Live Music at Aberdeen Harbour

Our vessels will be invited to take part in a live performance of a unique piece of music on Sunday 13th June.

Soundfestival, Aberdeen’s acclaimed new music festival, is to present some of the first music performances with a live audience since the 2020 lockdown. After presenting two weekends of performances digitally, in October 2020 and January 2021, the festival now offers unboundsound: four events with live, socially distanced audiences.

“It has been an incredibly challenging year for musicians and live music events,” says Fiona Robertson, Director of sound. “We were pleased to be able to present our 2020 festival digitally, but nothing can replace the exhilaration of being at a live performance.

“For unboundsound our Associate Ensemble, Red Note, will give two indoor concerts with programmes including works that we premiered online earlier in the year, and new pieces commissioned specially for this weekend. We’ll also be staging two fascinating outdoor events.

“I want to say an especial thank you to Queen’s Cross church, which will be hosting our two indoor performances, and to Aberdeen Harbour for their enthusiasm for staging Call. Without their commitment and support it would not be possible to stage this special event.

“We are really looking forward to welcoming people to join us for this weekend of performances and of course we’ll have measures in place to ensure our audiences’ safety including physical distancing and face coverings."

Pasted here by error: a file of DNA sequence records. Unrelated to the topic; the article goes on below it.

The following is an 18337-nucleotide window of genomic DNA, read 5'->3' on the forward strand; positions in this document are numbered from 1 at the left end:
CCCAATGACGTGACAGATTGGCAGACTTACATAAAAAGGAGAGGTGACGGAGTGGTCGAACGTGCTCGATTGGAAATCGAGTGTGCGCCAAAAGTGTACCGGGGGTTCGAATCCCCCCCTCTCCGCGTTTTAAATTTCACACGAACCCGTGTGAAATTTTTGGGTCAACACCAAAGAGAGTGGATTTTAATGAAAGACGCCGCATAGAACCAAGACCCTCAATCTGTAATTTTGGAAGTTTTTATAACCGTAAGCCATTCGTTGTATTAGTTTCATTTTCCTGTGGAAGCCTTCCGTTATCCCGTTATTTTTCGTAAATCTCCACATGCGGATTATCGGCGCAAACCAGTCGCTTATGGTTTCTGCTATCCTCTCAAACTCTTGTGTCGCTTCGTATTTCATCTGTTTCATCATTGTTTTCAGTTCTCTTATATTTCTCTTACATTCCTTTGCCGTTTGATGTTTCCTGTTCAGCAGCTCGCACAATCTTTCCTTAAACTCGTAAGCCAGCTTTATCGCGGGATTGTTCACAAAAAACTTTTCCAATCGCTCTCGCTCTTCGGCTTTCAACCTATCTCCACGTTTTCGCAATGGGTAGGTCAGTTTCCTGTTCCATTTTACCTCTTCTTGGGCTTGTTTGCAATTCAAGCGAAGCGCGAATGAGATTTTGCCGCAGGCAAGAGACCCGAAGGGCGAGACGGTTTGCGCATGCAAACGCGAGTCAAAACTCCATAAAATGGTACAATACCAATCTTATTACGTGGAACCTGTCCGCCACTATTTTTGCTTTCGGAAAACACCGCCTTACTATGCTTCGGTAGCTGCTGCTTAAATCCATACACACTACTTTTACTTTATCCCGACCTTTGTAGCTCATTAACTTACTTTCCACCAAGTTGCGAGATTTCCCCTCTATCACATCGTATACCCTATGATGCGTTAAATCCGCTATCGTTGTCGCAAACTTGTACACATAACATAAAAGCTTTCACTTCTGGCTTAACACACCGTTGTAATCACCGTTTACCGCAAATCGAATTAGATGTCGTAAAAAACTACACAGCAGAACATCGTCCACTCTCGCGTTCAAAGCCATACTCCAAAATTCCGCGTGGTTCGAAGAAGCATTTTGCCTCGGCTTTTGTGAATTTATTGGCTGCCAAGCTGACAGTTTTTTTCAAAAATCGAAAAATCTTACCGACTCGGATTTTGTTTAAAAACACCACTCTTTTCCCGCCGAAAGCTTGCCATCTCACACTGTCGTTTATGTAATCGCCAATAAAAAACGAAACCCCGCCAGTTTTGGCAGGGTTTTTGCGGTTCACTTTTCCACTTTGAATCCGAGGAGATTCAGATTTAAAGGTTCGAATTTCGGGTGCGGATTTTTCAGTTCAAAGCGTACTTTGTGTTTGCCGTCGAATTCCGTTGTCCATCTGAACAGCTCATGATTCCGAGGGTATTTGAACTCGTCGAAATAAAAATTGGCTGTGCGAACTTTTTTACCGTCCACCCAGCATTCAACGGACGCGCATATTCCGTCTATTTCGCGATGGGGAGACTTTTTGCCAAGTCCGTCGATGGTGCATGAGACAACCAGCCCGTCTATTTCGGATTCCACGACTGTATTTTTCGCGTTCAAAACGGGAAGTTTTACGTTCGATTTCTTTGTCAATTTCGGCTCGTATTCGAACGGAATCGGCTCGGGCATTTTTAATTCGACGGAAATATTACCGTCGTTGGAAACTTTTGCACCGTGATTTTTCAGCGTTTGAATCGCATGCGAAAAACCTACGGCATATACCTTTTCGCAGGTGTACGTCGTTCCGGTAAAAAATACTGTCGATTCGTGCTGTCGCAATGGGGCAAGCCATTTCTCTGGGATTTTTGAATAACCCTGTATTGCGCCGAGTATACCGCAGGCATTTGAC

Sunday morning will see 15 Aberdeen-based musicians (11 amateur performers with four professional players) recreate Ether Swifts’ The Call on the beach. Esther wrote the piece in response to a year of restrictions which saw live music and performance brought to a halt. In the afternoon Pete Stollery’s Call will be performed in the harbour. A community piece for multiple horn players, it was conceived specially for unboundsound.

“Call examines our ideas of space, something which has been compromised during various periods of lockdown, as well as the idea of calling, and responding, within space,” explains Pete Stollery. “The main group of horn players perform at the War Memorial on Pocra Quay at Aberdeen Harbour, but they interact with horn players on the other side of the harbour entrance. Both sides join together for a rendition of The Northern Lights and the piece ends with all the ships in the harbour sounding their horns in celebration of the first signs of our emergence from lock down.”

Ewan Rattray, Deputy Harbour Master at Aberdeen Harbour, said: “Music has always played a big part in the maritime industry, so much so, it is almost customary to have at least one musical instrument onboard a ship.  With this in mind, it is exciting that in this instance the ships themselves will be the instruments producing a musical sound.  At the end of the piece, we will send out an all ships broadcast on VHF Channel 12 requesting that the vessels in port sound their horns for 30 seconds, and the vessels in the anchorage for 1 minute.”

Free tickets for the Queen’s Cross Church performances and for a special audience area on the harbourside for Call are free but must be booked in advance. Measures will be in place to ensure the audiences’ safety including physical distancing and face coverings.